My next book for Harlequin Heartwarming (following Montana Reunion in the Montana Carters miniseries) is A Family for the Rodeo Cowboy, out next April.
In this post, I want to give you a glimpse “behind the scenes” and share not only how a book cover is created but also why this one is so meaningful to me.
Harlequin has the most comprehensive cover design process of any publisher I’ve worked with and it’s one I appreciate.
Around the time I submit the full manuscript to my editor, I complete an “Art Fact Sheet” including everything from how I imagine the main characters look and dress to pivotal scenes, key elements of the setting, descriptive words, a book summary and more.
It’s a long document and an important one because it helps the art department design a cover that fits the story and will appeal to readers.
Seeing the cover
As an author, it’s a special thrill to see your book’s cover for the first time.
The cover for A Family for the Rodeo Cowboy was no exception and I actually gasped when I opened the email attachment.
It was as if the characters who’d lived in my head for so long, animal physical therapist, Melissa (Mel) McNeil, retired rodeo cowboy Cole Carter, and Mel’s adorable daughter, Skylar Mary Margaret McNeil, had come to life.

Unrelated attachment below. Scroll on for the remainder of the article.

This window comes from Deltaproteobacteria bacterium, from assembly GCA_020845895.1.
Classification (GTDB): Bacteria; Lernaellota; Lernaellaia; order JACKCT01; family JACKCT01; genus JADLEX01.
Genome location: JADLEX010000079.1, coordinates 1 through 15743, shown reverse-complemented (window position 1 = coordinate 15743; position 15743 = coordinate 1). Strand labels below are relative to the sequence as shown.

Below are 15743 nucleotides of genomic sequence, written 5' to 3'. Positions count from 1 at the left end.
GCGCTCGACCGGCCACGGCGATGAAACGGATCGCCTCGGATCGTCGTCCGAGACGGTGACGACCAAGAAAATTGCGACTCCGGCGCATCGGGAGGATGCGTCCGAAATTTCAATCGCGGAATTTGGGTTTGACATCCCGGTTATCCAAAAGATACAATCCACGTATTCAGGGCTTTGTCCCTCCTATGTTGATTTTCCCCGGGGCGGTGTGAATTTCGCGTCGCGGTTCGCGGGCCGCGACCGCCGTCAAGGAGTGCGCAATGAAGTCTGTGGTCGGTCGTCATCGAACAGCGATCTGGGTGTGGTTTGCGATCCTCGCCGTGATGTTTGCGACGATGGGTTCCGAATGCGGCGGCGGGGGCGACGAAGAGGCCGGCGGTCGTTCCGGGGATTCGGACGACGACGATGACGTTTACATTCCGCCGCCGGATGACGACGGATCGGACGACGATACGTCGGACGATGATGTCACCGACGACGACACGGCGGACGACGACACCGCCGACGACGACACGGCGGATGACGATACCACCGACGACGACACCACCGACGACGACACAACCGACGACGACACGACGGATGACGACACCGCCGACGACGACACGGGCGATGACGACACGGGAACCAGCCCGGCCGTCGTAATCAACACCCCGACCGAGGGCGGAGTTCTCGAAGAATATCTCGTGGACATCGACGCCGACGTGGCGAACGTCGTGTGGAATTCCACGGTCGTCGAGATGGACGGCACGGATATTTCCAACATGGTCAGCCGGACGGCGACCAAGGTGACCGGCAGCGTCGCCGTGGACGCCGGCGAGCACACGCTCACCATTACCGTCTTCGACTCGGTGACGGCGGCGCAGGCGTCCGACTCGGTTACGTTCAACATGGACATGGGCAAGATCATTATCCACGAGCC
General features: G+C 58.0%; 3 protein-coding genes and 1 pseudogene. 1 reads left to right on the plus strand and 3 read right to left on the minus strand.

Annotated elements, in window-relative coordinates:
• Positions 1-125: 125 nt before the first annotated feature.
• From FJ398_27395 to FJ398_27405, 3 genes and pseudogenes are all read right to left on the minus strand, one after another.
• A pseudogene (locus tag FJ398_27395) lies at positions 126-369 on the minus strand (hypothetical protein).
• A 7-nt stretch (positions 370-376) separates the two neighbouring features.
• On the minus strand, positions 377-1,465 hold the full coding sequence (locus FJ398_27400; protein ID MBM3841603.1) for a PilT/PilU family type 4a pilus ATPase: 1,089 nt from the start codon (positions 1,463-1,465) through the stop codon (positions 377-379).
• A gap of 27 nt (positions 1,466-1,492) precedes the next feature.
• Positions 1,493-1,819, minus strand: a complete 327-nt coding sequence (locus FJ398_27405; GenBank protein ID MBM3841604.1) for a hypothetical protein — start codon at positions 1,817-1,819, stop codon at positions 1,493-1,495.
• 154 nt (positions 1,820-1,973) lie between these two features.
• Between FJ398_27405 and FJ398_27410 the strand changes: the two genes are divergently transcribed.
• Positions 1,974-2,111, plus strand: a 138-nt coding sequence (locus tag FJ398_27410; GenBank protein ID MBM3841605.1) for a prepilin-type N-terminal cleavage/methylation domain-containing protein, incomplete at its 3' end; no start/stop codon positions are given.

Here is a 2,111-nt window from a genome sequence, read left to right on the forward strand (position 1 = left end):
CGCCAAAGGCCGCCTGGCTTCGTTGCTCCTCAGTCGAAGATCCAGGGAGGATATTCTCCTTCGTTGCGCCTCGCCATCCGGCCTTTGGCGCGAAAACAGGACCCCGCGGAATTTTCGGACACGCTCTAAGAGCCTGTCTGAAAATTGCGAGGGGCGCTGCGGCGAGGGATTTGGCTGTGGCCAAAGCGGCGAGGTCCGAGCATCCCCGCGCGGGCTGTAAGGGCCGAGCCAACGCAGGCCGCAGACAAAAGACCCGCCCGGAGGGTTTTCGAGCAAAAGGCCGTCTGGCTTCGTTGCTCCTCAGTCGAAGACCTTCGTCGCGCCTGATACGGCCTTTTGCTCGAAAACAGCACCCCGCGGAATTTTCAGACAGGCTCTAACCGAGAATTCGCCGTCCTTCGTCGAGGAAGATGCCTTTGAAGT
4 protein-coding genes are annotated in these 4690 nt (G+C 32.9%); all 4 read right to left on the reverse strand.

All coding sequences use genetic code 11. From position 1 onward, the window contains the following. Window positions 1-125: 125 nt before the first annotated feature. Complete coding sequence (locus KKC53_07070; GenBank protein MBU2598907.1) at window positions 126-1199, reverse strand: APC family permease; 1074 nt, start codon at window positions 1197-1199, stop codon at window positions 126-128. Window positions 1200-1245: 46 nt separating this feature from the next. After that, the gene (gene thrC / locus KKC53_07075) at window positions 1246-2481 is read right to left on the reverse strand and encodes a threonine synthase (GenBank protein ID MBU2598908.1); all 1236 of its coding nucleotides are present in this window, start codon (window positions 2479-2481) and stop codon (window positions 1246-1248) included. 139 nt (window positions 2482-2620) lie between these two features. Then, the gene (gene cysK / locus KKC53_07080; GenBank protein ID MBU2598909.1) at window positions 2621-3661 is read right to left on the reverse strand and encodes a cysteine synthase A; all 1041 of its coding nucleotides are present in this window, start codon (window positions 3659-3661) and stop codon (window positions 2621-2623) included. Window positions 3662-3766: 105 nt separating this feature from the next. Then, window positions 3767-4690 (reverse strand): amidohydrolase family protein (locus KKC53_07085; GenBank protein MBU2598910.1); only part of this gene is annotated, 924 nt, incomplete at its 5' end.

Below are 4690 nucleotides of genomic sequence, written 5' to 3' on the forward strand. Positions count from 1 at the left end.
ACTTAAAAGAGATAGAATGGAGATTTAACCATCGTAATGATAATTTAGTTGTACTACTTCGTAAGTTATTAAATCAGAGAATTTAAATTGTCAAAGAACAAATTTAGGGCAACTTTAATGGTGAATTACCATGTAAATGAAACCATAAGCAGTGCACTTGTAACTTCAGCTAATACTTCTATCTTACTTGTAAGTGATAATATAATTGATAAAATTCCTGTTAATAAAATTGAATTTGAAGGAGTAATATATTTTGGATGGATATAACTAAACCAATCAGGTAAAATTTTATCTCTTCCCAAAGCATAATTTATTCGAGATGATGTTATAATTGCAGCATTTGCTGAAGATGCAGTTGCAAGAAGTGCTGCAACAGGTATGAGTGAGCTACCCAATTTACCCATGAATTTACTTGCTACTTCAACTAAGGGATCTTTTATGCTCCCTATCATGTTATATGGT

Grouped around Mr. Wiggins, the black and white “tuxedo” cat who lives in the barn at the Carter family’s Tall Grass Ranch, this cover evokes everything the book is about:
- Rural and western life —I especially like Cole’s cowboy hat!
- And love wrapped up in warmth, joy and fun.
Sharing the cover for A Family for the Rodeo Cowboy on social media, using the popular romance hashtag #coverlove, I’ve been heartened by how positively readers are responding to it.
“They’re having so much fun,” commented one.
“Just makes you smile,” said another.
Going behind the scenes
There are always bits of books that have hidden meanings to their authors and this cover captures two of mine.
Skylar’s middle names, Mary Margaret, honour a much-loved family member who passed at age 105.
Feisty, independent and with a wry sense of humour, there’s a lot of that Mary Margaret’s personality in my fictional Skylar.
And Mr. Wiggins the cat?
His moniker was inspired by American children’s author Kate Douglas Wiggin who wrote Rebecca of Sunnybrook Farm, first published in 1903, and which Mary Margaret, born in 1910, read as a girl.
Rodeo is his past…Is she his future?
Read the blurb and pre-order A Family for the Rodeo Cowboy in paperback of e-book from Harlequin and other vendors here.
A note for UK & Ireland readers: Although Harlequin Heartwarming titles unfortunately aren’t sold in the UK & Ireland, you can order a paperback of A Family for the Rodeo Cowboy (with free delivery worldwide) from The Book Depository here.